Oct 5 2021 ...
Understanding the basics: A guide to “bottom-up” hyper-local merchandise planning
Today’s retail require a more agile, continuous approach
Traditionally, when making decisions about how much product to produce, buy, allocate, and later rebalance, retailers used whatever data they had on hand to determine what sales performance they could expect.
Generally speaking, that data was historical data on the past sales performance of products or stores. Then, using traditional tools such as open-to-buys or WSSIs, retailers would use these estimates to make core decisions about their inventory planning. In other words, these decisions were high-level, generalized estimates usually being dispatched from HQ, and hence a “top-down” approach.
In this guide, we’ll explore why top-down approaches to merchandise planning are too rigid and overgeneralized for today’s complex retail landscape and the clear benefits of a more agile, bottom-up, or hyper-local approach.
The trouble with “top-down” approaches to merchandise planning
In the past, it made perfect sense to approach merchandise planning from the top down. Retailers had to use the data they had on hand and were able to collect and interpret with currently available tools. But no matter how good your data is, or how much of it you have, it’s only as good as the tools you use and the approaches you take.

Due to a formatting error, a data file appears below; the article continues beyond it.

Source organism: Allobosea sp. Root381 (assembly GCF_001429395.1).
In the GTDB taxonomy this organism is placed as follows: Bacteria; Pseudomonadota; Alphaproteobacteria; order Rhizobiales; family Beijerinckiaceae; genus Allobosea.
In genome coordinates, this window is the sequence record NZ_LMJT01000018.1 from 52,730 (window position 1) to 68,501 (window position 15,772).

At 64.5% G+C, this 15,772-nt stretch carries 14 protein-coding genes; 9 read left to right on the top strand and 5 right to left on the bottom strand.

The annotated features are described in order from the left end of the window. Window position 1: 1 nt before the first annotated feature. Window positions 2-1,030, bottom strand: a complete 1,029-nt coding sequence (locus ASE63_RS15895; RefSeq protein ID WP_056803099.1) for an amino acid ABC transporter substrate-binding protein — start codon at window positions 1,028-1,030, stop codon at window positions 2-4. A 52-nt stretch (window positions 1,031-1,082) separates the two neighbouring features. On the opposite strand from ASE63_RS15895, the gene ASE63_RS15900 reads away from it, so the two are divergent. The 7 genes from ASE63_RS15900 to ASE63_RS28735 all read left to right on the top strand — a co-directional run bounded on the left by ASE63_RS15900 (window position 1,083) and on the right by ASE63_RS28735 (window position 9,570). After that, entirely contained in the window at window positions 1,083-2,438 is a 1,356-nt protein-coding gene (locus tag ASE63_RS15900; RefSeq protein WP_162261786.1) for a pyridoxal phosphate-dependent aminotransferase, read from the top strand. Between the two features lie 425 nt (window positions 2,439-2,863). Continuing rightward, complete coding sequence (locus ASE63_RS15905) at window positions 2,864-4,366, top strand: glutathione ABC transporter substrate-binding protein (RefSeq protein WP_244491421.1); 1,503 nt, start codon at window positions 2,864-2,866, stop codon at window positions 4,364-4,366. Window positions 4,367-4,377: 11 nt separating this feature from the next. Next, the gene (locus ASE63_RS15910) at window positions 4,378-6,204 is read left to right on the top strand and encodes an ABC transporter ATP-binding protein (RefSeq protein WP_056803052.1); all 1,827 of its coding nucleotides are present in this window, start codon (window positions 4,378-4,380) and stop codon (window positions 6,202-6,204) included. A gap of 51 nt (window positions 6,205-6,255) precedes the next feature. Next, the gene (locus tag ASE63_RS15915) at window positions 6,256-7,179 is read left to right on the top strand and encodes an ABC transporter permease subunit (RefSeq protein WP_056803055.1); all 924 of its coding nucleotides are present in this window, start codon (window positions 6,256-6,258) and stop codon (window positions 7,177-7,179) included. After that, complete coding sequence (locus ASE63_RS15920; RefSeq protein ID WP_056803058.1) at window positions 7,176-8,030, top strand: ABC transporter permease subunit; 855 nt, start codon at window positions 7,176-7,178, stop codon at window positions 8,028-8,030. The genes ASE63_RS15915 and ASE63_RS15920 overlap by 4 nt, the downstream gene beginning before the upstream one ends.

A proliferation of online channels, swiftly changing demand, and a call for more sustainable practices mean that retailers need more efficiency and flexibility than ever, and top-down approaches are just too rigid to let retailers meet new challenges.
Out of touch with reality and unable to change course
A major issue with top-down approaches to merchandise planning is their distance from reality. By basing decisions on oversimplified data and then forcing them down on current merchandising execution, it’s a recipe for misalignment, especially when reality doesn’t unfold as expected.
For example, what happens when some external factor, be it bad weather or a global pandemic, keeps customers from heading to physical locations in the middle of the season? What if demand over your online channels suddenly picks up out of nowhere?
Top-down decisions taken months earlier don’t have “listening” capacity necessary for adjusting course as reality plays itself out. And this capability is essential for keeping up with the most subtle changes that occur because of their much bigger impact on the bottom line.
Overgeneralization leads to overcompensation
Since top-down approaches can’t measure subtle real-time changes in demand across a retailer’s network, how have they dealt with this uncertainty in the past?
In order to make sure they can meet demand wherever it appears, retailers using top-down approaches have overcompensated by producing, buying, and allocating in excess. The problem is that later in the season, excess stock leads to the common retail culprits of overflowing storage, heavy discounting, and worst of all, waste. Bad for the environment and bad for the bottom line.
6 advantages of “bottom-up” hyper-local merchandise planning
For flexible and agile merchandising operations, decision-making has to work the other way around. Advanced technologies like AI and predictive analytics make it possible to collect, manage and process the data necessary to account for the demand of each and every SKU-point of sale combination and feed that information upward for real-time decision-making.
Here are the 5 main benefits of a more agile approach to merchandise planning: